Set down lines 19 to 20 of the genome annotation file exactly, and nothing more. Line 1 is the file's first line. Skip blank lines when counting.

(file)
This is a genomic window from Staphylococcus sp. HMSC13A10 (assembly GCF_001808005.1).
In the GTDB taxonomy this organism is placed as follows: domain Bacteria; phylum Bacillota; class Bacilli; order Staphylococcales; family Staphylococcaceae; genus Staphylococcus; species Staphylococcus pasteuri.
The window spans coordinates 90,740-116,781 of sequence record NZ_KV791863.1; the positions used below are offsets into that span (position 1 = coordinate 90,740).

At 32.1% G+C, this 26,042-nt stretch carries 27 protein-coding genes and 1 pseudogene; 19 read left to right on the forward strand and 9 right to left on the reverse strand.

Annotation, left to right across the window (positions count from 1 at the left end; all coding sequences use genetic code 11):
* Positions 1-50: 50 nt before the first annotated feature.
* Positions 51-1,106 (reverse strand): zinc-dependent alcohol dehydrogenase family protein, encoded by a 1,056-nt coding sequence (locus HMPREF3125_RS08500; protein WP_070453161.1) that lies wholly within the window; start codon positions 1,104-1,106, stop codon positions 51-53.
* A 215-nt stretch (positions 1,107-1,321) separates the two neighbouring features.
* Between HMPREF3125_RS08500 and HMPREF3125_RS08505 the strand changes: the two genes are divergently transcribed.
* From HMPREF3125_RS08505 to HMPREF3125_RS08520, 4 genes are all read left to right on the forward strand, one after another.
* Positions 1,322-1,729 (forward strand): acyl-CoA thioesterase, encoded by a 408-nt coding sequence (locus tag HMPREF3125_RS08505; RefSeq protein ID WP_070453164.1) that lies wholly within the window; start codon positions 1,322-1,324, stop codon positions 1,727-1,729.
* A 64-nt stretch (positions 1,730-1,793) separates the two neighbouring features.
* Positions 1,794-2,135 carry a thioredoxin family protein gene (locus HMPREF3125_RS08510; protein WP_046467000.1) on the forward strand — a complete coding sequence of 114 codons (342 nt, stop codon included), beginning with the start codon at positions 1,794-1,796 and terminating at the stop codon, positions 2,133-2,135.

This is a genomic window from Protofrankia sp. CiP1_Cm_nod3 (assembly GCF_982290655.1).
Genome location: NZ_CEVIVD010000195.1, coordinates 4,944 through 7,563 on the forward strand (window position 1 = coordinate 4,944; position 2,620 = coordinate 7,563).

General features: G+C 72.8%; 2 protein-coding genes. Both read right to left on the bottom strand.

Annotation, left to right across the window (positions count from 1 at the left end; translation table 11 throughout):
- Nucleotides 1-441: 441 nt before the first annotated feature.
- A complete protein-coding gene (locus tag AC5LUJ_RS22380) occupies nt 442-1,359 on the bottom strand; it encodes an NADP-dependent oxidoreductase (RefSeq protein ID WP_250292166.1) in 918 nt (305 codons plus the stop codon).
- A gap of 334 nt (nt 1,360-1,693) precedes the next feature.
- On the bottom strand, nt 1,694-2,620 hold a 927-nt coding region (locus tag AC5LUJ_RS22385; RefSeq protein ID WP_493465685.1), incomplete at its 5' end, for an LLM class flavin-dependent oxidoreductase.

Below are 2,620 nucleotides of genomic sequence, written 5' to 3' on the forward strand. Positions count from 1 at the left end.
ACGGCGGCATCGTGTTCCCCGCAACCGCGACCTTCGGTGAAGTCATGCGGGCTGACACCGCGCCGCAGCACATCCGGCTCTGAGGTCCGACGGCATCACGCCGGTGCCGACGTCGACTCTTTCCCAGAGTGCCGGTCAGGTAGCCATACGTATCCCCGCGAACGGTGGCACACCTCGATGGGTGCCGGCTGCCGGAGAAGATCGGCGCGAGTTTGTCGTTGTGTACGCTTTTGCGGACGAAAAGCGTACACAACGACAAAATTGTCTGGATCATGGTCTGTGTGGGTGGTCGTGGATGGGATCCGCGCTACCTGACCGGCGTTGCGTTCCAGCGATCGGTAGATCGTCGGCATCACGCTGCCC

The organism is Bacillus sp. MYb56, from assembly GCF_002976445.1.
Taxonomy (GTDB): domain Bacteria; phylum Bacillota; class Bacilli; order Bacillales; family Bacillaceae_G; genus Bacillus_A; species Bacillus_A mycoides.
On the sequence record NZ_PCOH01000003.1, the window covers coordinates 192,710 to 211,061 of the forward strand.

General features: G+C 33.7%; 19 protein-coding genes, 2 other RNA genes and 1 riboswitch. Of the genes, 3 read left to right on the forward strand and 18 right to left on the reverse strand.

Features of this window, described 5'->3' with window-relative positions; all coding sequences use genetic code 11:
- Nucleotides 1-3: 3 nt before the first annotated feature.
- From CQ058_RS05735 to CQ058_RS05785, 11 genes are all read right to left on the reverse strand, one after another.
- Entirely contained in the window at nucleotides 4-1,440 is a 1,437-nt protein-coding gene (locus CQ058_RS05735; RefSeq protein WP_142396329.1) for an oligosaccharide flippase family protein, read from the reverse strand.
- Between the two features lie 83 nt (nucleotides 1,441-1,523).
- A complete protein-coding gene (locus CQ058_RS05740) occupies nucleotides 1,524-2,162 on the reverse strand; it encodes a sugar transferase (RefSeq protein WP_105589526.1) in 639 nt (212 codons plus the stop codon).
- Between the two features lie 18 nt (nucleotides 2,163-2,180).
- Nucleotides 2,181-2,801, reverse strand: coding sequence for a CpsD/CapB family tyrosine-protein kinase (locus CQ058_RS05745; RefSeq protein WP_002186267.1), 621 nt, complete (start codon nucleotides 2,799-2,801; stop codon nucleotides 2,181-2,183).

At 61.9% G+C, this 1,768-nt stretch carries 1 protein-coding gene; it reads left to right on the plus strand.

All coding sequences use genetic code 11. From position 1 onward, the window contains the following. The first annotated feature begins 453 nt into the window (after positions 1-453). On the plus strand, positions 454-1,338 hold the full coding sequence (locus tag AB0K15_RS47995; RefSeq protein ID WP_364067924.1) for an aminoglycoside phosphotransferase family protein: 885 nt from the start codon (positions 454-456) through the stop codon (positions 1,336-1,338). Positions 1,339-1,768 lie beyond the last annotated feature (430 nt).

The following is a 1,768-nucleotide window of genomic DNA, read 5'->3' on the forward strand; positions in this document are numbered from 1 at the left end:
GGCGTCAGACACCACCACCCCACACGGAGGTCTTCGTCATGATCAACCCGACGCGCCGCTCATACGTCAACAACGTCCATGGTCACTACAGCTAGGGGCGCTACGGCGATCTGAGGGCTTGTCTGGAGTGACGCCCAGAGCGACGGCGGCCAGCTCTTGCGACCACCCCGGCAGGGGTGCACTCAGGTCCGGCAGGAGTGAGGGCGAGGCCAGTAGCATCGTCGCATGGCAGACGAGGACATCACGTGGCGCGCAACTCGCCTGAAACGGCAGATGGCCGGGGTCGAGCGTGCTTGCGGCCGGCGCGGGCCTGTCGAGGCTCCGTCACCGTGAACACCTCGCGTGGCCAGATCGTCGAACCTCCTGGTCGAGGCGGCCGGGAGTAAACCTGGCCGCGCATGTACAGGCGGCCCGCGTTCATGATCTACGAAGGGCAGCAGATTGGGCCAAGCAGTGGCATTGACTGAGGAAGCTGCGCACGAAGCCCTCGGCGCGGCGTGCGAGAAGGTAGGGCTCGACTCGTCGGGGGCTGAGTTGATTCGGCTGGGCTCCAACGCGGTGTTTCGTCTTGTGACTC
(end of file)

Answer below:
- A complete protein-coding gene (locus tag AC5LUJ_RS22380) occupies nt 442-1,359 on the bottom strand; it encodes an NADP-dependent oxidoreductase (RefSeq protein ID WP_250292166.1) in 918 nt (305 codons plus the stop codon).
- A gap of 334 nt (nt 1,360-1,693) precedes the next feature.